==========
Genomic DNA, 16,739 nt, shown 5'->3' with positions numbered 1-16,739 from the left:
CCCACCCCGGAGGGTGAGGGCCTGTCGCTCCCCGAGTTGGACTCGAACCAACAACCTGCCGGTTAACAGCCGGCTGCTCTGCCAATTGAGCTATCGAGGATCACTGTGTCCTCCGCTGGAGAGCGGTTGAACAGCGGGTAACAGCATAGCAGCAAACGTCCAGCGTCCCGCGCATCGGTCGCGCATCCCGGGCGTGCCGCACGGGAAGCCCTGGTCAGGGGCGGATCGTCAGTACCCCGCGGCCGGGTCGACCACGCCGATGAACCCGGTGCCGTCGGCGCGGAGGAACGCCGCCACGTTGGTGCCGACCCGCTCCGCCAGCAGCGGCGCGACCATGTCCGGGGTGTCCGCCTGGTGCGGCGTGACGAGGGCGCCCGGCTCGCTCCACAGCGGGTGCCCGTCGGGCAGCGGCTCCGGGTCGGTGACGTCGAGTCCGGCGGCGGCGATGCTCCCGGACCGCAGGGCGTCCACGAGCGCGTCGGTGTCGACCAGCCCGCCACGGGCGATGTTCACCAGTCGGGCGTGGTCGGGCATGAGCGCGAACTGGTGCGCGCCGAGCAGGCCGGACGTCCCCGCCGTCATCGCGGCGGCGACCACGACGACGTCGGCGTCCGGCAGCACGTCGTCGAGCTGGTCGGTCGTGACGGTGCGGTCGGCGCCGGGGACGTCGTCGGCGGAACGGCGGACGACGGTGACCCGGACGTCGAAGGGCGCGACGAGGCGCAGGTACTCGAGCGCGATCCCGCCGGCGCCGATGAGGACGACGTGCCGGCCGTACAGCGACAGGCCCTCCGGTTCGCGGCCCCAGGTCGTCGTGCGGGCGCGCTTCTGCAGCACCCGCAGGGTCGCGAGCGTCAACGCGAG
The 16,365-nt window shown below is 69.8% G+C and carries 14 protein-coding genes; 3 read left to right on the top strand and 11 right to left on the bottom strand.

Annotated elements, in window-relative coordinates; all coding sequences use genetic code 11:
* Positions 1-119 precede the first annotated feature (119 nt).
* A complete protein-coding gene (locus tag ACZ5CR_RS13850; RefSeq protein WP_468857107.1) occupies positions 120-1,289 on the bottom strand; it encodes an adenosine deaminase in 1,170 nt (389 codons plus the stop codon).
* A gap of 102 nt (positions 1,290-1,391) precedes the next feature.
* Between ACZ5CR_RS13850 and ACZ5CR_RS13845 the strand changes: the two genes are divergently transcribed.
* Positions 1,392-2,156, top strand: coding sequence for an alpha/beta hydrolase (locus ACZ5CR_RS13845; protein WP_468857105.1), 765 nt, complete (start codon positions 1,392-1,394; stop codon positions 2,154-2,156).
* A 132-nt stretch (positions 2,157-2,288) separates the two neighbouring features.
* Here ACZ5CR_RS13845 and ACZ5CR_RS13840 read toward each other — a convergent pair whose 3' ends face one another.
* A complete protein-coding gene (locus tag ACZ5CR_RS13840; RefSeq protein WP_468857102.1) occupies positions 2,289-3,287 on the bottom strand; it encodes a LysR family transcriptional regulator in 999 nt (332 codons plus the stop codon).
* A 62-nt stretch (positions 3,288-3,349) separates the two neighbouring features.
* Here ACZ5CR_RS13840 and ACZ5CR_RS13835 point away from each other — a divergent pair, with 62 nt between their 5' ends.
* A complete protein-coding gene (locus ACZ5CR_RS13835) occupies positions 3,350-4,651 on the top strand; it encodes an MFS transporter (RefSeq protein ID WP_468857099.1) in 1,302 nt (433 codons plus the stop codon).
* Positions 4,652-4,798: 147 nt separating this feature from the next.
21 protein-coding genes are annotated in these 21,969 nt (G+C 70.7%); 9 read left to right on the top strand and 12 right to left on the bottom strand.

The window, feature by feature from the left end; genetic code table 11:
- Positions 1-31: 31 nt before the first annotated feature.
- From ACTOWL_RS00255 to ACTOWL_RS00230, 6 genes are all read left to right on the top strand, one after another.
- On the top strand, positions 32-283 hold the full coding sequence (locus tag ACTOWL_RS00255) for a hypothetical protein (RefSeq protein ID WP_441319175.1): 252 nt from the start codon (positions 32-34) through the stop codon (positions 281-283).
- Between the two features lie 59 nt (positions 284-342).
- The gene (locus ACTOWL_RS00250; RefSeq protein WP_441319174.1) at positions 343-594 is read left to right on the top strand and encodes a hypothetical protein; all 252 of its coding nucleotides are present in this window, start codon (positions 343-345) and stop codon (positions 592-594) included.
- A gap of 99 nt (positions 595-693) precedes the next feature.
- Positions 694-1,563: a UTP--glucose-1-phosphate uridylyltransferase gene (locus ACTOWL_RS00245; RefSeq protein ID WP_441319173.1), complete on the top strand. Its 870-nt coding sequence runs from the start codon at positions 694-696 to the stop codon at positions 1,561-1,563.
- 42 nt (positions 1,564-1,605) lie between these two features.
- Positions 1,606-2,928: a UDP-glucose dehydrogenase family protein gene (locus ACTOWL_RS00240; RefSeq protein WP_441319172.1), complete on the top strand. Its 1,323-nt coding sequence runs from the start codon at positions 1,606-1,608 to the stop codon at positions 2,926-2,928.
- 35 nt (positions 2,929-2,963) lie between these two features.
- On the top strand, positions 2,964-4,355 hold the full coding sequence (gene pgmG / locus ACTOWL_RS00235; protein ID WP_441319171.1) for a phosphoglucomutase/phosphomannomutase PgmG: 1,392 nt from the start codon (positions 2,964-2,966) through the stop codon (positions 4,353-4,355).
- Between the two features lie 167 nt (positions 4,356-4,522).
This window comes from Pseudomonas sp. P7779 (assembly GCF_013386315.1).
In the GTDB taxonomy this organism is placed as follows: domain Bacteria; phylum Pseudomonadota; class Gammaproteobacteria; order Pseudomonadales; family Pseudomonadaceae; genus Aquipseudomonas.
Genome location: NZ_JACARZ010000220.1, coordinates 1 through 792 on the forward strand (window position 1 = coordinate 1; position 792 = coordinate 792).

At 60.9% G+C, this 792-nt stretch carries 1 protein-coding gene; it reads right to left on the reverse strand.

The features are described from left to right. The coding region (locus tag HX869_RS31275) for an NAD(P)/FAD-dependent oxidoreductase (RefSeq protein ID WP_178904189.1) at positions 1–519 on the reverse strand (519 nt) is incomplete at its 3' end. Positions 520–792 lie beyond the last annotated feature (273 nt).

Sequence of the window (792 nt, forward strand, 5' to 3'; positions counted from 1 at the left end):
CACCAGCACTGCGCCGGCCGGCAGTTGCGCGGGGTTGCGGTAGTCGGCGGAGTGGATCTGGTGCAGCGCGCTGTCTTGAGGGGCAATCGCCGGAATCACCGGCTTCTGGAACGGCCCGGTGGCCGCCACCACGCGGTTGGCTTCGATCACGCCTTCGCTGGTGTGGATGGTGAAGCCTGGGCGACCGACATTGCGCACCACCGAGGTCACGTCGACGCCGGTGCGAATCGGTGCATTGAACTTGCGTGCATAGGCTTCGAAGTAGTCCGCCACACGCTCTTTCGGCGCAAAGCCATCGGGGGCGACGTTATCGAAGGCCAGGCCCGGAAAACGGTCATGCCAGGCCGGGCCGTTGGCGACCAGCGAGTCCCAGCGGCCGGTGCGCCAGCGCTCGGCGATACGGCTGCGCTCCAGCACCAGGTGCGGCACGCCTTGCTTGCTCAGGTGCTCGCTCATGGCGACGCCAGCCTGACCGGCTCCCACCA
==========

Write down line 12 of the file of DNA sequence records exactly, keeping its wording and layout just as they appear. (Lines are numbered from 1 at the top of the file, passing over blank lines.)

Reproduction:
* A complete protein-coding gene (locus tag ACZ5CR_RS13840; RefSeq protein WP_468857102.1) occupies positions 2,289-3,287 on the bottom strand; it encodes a LysR family transcriptional regulator in 999 nt (332 codons plus the stop codon).